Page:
Last Spring I got pretty sick. I was rundown from constant travel and spreading myself too thin with projects. I wasn’t eating healthy or getting enough sleep. It all caught up with me while I was at a meeting in Chicago.
I went to the emergency room at Northwestern Memorial Hospital. After a three hour wait I saw a physician who prescribed me antibiotics. She actually wrote the prescription incorrectly, so I had to write myself a new one when I got to the pharmacy. Despite the long wait and slight medical error, I was generally pleased with the care I received there. One should expect to sit around for a while on a trip to the ER and we all can make mistakes like writing the wrong quantity on a prescription. So no big deal.
I felt that I had been deceived because no one at the ER had explained that they use this unique billing practice. I felt angry because it seemed like a scam. I felt helpless because no employee at the Northwestern billing department could offer any meaningful explanations.
Imagine if I were to send two bills to my patients: one for the two-surface composite and one for my time. Aside from legal and ethical concerns, I would at the very least be violating the insurance contracts I had signed.
This is a code D5110 (maxillary CD) or a D5130 (immediate maxillary CD). It is not an unspecified procedure just because a guy wants to charge more for using fancy materials.
It also reminds me of a very shady maneuver I’ve heard of. A dentist charges the regular insurance fee for a service, let’s say a denture. But then they also offer an “ultra fancy, top of the line denture” that they believe isn’t reflected in the CDT. So they then can bill out a “D5899- unspecified removable prosthodontic procedure” and charge the patient whatever they want even though they should be billed the normal denture code and fee.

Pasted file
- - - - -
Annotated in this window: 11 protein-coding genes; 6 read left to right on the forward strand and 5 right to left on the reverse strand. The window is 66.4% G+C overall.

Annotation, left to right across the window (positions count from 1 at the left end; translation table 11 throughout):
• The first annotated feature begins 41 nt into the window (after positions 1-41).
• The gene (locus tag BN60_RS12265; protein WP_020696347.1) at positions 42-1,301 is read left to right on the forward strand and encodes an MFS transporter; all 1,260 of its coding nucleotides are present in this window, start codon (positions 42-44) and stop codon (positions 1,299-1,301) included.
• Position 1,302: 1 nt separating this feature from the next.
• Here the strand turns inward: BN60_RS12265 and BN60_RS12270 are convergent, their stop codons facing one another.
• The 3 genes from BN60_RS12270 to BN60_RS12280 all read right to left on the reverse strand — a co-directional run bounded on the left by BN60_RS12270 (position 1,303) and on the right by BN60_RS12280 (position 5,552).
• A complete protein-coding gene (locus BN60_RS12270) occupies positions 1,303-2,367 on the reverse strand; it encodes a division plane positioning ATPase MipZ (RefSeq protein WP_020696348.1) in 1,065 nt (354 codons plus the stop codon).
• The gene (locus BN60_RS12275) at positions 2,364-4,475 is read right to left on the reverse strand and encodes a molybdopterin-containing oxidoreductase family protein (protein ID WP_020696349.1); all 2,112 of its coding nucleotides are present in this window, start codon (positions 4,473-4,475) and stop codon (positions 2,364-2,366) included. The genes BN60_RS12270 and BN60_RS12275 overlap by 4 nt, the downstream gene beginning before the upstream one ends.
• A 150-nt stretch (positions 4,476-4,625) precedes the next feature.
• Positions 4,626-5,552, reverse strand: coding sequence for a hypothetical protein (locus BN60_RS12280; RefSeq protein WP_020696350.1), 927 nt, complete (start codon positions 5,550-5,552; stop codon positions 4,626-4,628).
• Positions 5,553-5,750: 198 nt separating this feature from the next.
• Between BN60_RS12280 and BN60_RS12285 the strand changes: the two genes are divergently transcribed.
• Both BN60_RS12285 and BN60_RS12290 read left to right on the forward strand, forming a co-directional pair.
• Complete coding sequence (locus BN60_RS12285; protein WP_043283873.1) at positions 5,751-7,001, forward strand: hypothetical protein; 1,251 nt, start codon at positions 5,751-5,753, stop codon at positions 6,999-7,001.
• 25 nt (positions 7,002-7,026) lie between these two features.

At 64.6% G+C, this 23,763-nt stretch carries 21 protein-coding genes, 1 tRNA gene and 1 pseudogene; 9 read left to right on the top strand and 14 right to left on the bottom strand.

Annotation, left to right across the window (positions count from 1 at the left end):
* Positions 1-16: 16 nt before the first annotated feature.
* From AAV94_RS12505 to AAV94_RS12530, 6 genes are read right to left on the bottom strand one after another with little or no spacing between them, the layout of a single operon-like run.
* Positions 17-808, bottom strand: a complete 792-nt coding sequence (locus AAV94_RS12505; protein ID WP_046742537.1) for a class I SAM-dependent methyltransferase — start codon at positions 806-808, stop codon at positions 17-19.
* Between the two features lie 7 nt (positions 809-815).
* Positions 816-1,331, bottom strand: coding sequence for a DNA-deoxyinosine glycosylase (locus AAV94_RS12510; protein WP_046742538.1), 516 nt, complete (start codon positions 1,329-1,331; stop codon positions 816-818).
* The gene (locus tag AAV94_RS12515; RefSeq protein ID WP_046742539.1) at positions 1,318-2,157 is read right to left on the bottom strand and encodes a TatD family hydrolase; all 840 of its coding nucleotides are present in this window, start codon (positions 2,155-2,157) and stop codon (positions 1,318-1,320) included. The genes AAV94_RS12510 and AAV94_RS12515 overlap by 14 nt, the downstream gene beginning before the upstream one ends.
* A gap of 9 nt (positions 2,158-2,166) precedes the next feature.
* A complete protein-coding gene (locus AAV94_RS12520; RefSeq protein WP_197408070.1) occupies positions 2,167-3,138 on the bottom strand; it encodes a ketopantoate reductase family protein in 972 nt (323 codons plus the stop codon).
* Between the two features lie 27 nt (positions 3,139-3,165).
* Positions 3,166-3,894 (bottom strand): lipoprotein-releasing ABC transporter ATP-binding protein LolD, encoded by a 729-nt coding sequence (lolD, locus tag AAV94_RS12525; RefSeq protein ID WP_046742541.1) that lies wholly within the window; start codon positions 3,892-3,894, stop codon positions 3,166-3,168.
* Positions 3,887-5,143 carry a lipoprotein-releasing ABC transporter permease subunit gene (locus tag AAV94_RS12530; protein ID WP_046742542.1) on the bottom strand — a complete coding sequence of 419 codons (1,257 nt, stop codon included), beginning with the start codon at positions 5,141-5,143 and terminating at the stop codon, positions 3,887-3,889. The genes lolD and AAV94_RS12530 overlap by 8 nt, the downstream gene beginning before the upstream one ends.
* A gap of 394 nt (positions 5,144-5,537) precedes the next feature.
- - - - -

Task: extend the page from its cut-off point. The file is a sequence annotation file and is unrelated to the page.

What I learned from this experience is the raw emotion patients can experience when they feel that they have been taken advantage of by a health care provider. I’ve written before about the consumerization of patients and what it means for the doctor-patient relationship. We begin to distrust our health care providers in the same way that we distrust the airlines for charging baggage fees. But it’s worse for health care providers because these are people we need to trust. We share personal information and put our lives and well-being in their hands. It’s devastating when we feel like they are scamming us for a few extra bucks.
So we should make sure our teams take the time to explain our fees before the procedure is started. There shouldn’t be any surprises if we’re looking to build positive relationships with our patients. When a patient seems to be a bit confused about how their insurance works, we should simplify and clarify. None of that went on at Northwestern Memorial Hospital. I still feel like they are trying to find loopholes to charge more money for their services. If our patients start to routinely feel that way about our practices we’ll be in bad shape.